The Institute for Fiscal Studies published its annual “green budget”, providing an evaluation of public finances and an outlook for the official UK Budget, due some time in March. The report and eight accompanying presentations (available online) are well worth a look for anyone interested in the UK economy or public finances. The IFS press statement was reasonably upbeat:
If Gordon Brown vacates the Treasury this year, he will leave the public finances stronger than he found them a decade ago, but he will have presided over a smaller improvement than seen in most other industrial countries, according to the Institute for Fiscal Studies' 2007 Green Budget.
Taking account of inflation and growth in the economy, Mr Brown is spending £22 billion more this year than Kenneth Clarke did in 1996-97 (mostly on investment), but raising £31 billion more in tax. This leaves him borrowing £9 billion less. Public sector net debt is £80 billion lower than in 1996-97 and the government's annual debt interest bill is £21 billion lower.
Of course, the British press glossed over the lower borrowing and public debt - it's all a greedy tax grab! Today's front page story at the Daily Express tells it all: Now we all face higher tax bill
Families will be hit with a tax hike of £13 billion over the next five years as schools, hospitals and other public services face further chaos. Gordon Brown needs to raise the already soaring tax burden by an extra £422 per household.
That is on top of the rises in interest rates, fuel bills and also inflation that have left hard-pressed families now struggling to make ends meet.
...The eye-watering tax rises – outlined in a detailed analysis of the economy – will horrify struggling middle-income families, who have overwhelmingly borne the brunt of funding the Chancellor’s tax-and-spend spree over the past 10 years.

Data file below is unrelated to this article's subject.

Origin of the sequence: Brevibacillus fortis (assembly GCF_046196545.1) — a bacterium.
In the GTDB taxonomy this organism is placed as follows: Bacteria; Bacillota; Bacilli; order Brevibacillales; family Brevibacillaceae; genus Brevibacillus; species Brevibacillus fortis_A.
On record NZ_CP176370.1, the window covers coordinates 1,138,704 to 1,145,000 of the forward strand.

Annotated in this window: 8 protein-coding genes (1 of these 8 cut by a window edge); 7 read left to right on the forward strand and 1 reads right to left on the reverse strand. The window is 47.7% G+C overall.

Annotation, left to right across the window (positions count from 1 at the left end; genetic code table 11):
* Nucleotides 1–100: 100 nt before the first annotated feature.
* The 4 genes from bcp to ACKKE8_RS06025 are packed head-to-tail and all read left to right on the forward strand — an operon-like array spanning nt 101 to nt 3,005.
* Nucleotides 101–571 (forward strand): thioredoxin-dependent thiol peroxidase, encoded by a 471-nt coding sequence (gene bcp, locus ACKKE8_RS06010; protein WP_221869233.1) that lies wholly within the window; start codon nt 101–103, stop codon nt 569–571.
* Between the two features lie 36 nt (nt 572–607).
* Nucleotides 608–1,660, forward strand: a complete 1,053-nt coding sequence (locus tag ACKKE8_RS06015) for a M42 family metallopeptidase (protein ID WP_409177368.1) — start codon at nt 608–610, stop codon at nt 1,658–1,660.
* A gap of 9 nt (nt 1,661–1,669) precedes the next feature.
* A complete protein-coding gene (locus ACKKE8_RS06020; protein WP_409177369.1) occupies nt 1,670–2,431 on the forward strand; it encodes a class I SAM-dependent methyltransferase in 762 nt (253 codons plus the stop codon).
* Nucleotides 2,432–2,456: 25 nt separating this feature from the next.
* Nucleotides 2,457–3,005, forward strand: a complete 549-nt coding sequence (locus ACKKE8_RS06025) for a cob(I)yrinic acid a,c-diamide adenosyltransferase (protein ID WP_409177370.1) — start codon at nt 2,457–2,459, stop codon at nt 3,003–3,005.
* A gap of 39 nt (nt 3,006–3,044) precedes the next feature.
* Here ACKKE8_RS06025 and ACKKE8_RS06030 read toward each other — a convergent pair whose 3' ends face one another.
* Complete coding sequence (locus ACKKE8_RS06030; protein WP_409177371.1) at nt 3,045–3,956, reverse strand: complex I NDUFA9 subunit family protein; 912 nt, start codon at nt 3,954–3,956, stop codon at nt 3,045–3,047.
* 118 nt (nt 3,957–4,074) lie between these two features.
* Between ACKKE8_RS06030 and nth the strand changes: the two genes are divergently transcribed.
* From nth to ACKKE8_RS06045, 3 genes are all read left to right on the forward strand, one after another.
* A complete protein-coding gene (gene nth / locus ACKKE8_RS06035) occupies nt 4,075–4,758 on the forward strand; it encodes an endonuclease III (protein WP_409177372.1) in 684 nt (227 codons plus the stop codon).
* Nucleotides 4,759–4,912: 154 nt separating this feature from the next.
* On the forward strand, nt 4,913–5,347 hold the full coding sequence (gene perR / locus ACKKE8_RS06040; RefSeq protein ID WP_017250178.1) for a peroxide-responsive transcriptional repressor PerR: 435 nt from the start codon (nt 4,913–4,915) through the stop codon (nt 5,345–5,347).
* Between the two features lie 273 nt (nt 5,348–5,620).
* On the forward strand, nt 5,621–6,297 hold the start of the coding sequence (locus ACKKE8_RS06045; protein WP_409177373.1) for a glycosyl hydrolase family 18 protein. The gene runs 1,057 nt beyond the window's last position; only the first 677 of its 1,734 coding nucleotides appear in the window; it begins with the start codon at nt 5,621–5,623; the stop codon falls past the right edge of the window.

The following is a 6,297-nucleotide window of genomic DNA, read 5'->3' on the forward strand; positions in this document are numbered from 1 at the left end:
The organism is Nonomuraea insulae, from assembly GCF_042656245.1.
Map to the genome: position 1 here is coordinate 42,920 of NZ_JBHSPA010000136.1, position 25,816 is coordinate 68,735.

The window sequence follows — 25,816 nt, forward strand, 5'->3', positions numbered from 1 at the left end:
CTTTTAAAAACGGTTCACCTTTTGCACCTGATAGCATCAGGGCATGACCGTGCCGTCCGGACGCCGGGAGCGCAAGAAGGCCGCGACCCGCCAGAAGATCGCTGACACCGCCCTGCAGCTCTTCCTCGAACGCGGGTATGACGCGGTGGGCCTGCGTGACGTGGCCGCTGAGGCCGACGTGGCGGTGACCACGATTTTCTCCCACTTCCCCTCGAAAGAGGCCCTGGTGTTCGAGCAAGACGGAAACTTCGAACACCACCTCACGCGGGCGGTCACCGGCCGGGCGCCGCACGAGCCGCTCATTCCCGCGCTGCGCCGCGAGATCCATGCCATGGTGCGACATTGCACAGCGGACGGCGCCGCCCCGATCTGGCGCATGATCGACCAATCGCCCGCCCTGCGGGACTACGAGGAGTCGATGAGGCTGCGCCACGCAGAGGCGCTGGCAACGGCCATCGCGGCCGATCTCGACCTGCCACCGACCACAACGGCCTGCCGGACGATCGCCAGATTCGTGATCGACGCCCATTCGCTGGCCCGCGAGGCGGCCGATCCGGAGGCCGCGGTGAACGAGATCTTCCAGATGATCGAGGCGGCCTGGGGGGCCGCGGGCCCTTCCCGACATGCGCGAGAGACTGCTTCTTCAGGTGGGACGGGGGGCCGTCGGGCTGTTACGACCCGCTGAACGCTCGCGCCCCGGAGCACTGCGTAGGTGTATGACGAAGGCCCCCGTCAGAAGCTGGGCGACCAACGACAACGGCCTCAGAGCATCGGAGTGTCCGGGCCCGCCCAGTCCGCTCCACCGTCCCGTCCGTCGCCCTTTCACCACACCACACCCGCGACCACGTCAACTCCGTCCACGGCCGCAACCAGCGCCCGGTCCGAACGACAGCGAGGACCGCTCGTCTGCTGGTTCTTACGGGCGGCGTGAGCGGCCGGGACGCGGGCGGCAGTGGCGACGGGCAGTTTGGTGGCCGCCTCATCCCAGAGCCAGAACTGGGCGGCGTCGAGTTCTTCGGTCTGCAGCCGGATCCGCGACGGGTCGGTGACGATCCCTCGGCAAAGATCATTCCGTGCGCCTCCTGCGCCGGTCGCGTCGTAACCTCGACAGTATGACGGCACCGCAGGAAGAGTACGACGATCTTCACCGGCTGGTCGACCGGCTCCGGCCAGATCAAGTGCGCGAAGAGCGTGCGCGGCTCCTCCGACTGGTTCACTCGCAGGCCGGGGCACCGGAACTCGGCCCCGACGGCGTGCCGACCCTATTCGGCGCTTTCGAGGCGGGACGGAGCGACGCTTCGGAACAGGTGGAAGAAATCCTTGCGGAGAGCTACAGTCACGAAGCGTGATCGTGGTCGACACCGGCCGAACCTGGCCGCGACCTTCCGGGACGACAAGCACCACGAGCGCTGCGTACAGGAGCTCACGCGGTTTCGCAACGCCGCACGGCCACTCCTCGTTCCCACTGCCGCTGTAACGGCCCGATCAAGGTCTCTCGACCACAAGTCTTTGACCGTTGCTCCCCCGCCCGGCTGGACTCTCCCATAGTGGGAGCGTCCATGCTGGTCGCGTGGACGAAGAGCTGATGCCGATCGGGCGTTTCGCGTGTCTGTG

The Times also focuses on the extra tax burden: Brown may have to seek £10bn extra tax, says IFS
Gordon Brown may have to raise taxes by £10 billion and slash another £10 billion from public spending to meet his fiscal rules over the next five years, an independent think-tank says today.
The report ...casts doubt on the strength of the legacy that the Chancellor will leave if he moves to No 10 as expected this summer. It argues that the improvements in the public finances over the past decade are less impressive than than those of most of Britain’s economic rivals. It also estimates that tax revenues have risen over that period by the equivalent of £1,300 a family.
...the IFS says that Mr Brown has pencilled in a £20 billion cut in the growth of public borrowing, financed equally by taxpayers and departmental austerity. His Pre-Budget Report contains plans for public spending as a share of national income to fall by 0.8 per cent, equivalent to £10 billion in today’s terms, as well as an increase in the tax burden of the same amount. That would be the “tightest squeeze on spending” for a decade, the IFS says.
Yes, but just because tax revenues are rising, doesn't mean people are worse off. Ceteris paribus, nominal tax revenue should be expected to increase, as prices rise and the economy grows. Otherwise tax revenue will be an ever diminishing share of GDP.
What matters is whether households are better off, in real after-tax terms. With falling unemployment, Labour's boost to tax credits, and a sizeable increase in real wages over the past decade, most households in the UK are considerably better off than in 1997, as ONS data attests. The Times story makes this point in its last para:
A Treasury spokesman said: “These figures are incorrect, and it is ridiculous to suggest that families are worse off under this Government. As a result of personal tax and benefit measures introduced since 1997, households are on average £950 a year better off in real terms, and tax credits mean that three million families pay no net tax at all.”
Quite. But 'massive tax hike' makes a sexier story.